4.Conflicts between the project and PMO, finance, commercial & HR teams.
This is a similar, though distinct, problem for project managers. Unless the rest of the organisation is brought along on the agile journey, or at least provided with revised expectations, there are always plenty of conflicts between the agile teams and different parts of the organisation. By not adjusting expectations of how the agile teams will interact and behave, the constant conflict will doom any agile initiative.
A prime example of this is was when finance and reporting teams required budgets and regular reporting from the agile projects. Often the budgets and reporting requirements were structured in a way that was incompatible with the agile method that the teams were using to run projects. A frequently occurring example was the structure of sprints, backlog prioritising and financial revisions and the corresponding reporting often did not align with corporate requirements.
5.Slow adoption by the dev team, other IT managers, and other teams.
As observed by most staff we surveyed, project and program managers felt that without an appropriate change management strategy, many employees simply did not want to move to agile. This slowness to move impacted the project managers, as this was often set as a key performance objective. Many felt this was unfair, as many of the supports that others had been provided were not yet available to the agile project team.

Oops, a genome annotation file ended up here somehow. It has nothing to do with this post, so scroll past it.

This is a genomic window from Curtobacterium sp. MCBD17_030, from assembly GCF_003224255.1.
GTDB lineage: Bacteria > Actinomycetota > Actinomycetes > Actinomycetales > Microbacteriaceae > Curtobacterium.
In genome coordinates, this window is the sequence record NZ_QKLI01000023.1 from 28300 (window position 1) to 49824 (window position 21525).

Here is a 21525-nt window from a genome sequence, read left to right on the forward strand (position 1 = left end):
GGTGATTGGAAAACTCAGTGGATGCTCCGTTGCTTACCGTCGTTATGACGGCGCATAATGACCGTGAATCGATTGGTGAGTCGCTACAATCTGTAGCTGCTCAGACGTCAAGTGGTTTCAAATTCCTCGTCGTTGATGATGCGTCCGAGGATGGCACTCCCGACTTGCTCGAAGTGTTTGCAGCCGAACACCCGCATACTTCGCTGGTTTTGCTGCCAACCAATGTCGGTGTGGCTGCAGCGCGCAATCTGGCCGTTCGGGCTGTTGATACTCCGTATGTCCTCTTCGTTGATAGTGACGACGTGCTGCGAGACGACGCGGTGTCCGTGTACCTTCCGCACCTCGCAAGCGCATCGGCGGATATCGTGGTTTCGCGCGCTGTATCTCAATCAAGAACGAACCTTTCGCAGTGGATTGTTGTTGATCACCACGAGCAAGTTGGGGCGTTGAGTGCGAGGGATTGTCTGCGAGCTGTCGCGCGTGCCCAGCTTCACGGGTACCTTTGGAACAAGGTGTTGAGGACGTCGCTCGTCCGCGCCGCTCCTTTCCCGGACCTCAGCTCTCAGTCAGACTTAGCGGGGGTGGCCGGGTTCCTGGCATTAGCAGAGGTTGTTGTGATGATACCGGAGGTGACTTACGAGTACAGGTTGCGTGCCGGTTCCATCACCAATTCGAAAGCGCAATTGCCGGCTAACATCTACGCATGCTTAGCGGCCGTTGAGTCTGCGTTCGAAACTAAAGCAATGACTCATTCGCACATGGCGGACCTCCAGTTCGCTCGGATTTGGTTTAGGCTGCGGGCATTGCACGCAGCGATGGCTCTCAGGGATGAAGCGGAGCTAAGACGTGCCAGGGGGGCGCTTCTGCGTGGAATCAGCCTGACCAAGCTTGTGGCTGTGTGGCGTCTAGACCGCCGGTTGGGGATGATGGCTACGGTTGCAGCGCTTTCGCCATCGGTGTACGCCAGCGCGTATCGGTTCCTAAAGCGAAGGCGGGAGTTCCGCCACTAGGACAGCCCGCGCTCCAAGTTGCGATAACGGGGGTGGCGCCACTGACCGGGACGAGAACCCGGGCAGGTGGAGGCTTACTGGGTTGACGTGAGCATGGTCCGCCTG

Many project managers and program managers wanted the team to promote themselves more purposefully. Without the constant communications of changed expectations, many teams external to the agile team forgot about them and went back to their old mindset. They then judged the agile project results with a pre-agile mindset and saw nothing but unknowns and potential risk of failures.
6.Incompatibility with long-term strategy and larger architecture.
The project managers and program managers observed that the mechanisms used in the agile projects were often criticised by enterprise architects as lacking the bigger picture. The managers in the larger organisations found themselves quarantined from the strategy planning sessions and enterprise architecture workshops. They were seen as too much trouble and were perceived to be not delivering or providing other teams with what they needed.
What does this tell us?
The survey results provide us with some insight into the challenges faced by the project managers and program managers in organisations rolling out agile projects.
They must continually educate executives and senior managers and ensure that the enthusiasm for the agile deployment doesn’t fade. If they haven’t got a clear understanding of why it needs to be done, they won’t have the commitment when problems occur, and their influence is needed.
If you want to implement agile, you need to understand and communicate clearly what problem you want to solve. The reasons for implementing agile need to solve one or more current problems.
Otherwise, they will almost certainly be treated as yet another management fad of the month.